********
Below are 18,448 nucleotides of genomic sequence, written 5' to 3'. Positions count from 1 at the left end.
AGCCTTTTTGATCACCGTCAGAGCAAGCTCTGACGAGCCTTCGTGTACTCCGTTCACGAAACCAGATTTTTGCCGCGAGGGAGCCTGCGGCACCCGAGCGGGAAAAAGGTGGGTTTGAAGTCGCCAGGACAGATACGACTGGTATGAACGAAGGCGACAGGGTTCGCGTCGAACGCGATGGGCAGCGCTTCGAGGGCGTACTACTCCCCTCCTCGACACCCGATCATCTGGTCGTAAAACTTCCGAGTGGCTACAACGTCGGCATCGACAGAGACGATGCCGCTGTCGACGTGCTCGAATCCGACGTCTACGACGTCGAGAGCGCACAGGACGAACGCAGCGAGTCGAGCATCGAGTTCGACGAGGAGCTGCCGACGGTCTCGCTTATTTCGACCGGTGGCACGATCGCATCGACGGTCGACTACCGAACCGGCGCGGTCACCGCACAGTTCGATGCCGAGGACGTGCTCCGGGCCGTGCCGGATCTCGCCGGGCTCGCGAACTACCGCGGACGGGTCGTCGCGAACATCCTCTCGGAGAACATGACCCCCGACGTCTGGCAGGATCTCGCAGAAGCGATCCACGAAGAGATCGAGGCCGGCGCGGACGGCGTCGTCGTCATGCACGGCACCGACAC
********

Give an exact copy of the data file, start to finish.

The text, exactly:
Below are 18,448 nucleotides of genomic sequence, written 5' to 3'. Positions count from 1 at the left end.
AGCCTTTTTGATCACCGTCAGAGCAAGCTCTGACGAGCCTTCGTGTACTCCGTTCACGAAACCAGATTTTTGCCGCGAGGGAGCCTGCGGCACCCGAGCGGGAAAAAGGTGGGTTTGAAGTCGCCAGGACAGATACGACTGGTATGAACGAAGGCGACAGGGTTCGCGTCGAACGCGATGGGCAGCGCTTCGAGGGCGTACTACTCCCCTCCTCGACACCCGATCATCTGGTCGTAAAACTTCCGAGTGGCTACAACGTCGGCATCGACAGAGACGATGCCGCTGTCGACGTGCTCGAATCCGACGTCTACGACGTCGAGAGCGCACAGGACGAACGCAGCGAGTCGAGCATCGAGTTCGACGAGGAGCTGCCGACGGTCTCGCTTATTTCGACCGGTGGCACGATCGCATCGACGGTCGACTACCGAACCGGCGCGGTCACCGCACAGTTCGATGCCGAGGACGTGCTCCGGGCCGTGCCGGATCTCGCCGGGCTCGCGAACTACCGCGGACGGGTCGTCGCGAACATCCTCTCGGAGAACATGACCCCCGACGTCTGGCAGGATCTCGCAGAAGCGATCCACGAAGAGATCGAGGCCGGCGCGGACGGCGTCGTCGTCATGCACGGCACCGACAC